Spotting and Preventing Fraud in Small Businesses: Tips for Small Business Owners

Many of us know stories of small businesses succumbing to fraud committed by employees and third parties whether that is employees embezzling funds or third parties scamming business owners out of the company’s cash flow. In either event, individuals can be quite clever in disguising fraud or passing off a scam as legitimate. Business owners should be prepared to spot signs of fraud and have tools in place to prevent fraud in the business. Below are signs of fraud common in small businesses and tips to prevent such fraud from occurring.

Issue: A long-term employee who handles all aspects of writing checks and collecting funds has been embezzling funds for years. Many business owners have experienced some form of this where an employee or bookkeeper who handles all aspects of accounts receivable and accounts payable has improperly kept money for him or herself. Surprisingly, it is often a trusted loyal employee who is found to have been perpetuating the fraud over some period of time and that employee has little to no oversight from the business owner. To prevent such a situation, you should

  • incorporate an oversight process,

  • establish segregation of duties, and

  • require dual controls for any person to move funds in and out of a bank account.

For example, you may consider having one employee writing checks, but to withdraw or make payments over a certain amount, two employee signatures are needed. Similarly, the person collecting the accounts receivable may report to another individual who actually deposits the accounts receivable. Finally, employees should not share passwords related to a company’s funds or bank accounts and each employee should have a separate user name and log in. This makes it easier to track who is doing what with regards to your company’s funds and allows you to minimize the number of employees accessing this sensitive information.

Issue: Employees writing unauthorized checks out of the company bank account. One of the most common examples of small business fraud is employees writing checks to themselves from the company bank account. Specifically, a trusted bookkeeper or individual who handles the checks will write unauthorized checks out of the company’s bank account. Many business owners are effective in delegating duties; however, if an employee with the authority to write checks has little to no oversight, the possibility for fraud exists. To prevent such a situation, most banks offer a service called Positive Pay. Positive Pay is an automated fraud detection tool offered by most banks. Specifically, business owners send the bank a list of checks written and the bank matches the account number, check number and dollar amount of each check to the list provided by the business owner. If the checks do not match up, the bank notifies the business owner who then has the authority to approve or deny the check.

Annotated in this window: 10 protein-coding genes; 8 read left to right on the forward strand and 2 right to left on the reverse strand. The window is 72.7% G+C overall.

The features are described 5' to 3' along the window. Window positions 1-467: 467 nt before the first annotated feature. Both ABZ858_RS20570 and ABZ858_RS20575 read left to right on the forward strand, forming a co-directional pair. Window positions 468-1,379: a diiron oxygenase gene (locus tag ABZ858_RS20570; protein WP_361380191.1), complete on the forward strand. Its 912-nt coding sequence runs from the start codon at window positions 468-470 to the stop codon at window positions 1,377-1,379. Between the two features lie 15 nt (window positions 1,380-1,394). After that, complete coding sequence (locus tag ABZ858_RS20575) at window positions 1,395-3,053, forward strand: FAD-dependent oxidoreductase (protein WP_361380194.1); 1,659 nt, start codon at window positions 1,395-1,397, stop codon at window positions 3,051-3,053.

Issue: Employees intentionally or inadvertently wire funds for fraudulent purposes. For example, an employee may set up an ongoing wire to his or her personal account or an employee may inadvertently wire funds to a vendor without prior authorization to do so. Additionally, if such wire transfer was fraudulent or inadvertent, business owners only have 24 hours to notify the bank of such issues otherwise the bank may not be liable for executing such transfer. To prevent such situations, business owners can establish ACH filters or ACH blocks with their banks. ACH filters allow you to protect your company’s cash flow by setting up parameters of when your approval is needed before ACH debits are transferred out of your account. Additionally, you can receive email and text alerts of wire transfers over a certain dollar amount, so you are aware of funds going in and coming out of your company account to better understand your company’s cash flow. Similarly, another tool is to use an ACH block which protects your bank account from unauthorized electronic charges. Similar to an ACH filter, the ACH block will only process ACH payments authorized by you and block all other requests.

Bringing it all together: Business owners should consider implementing some of the prevention tips listed above. Putting dual controls in place and using tools offered by your bank will help prevent fraud in your company. In addition, by letting your employees know that these systems are in place, you are communicating to them that their actions are being monitored, which may prevent them from attempting fraudulent acts.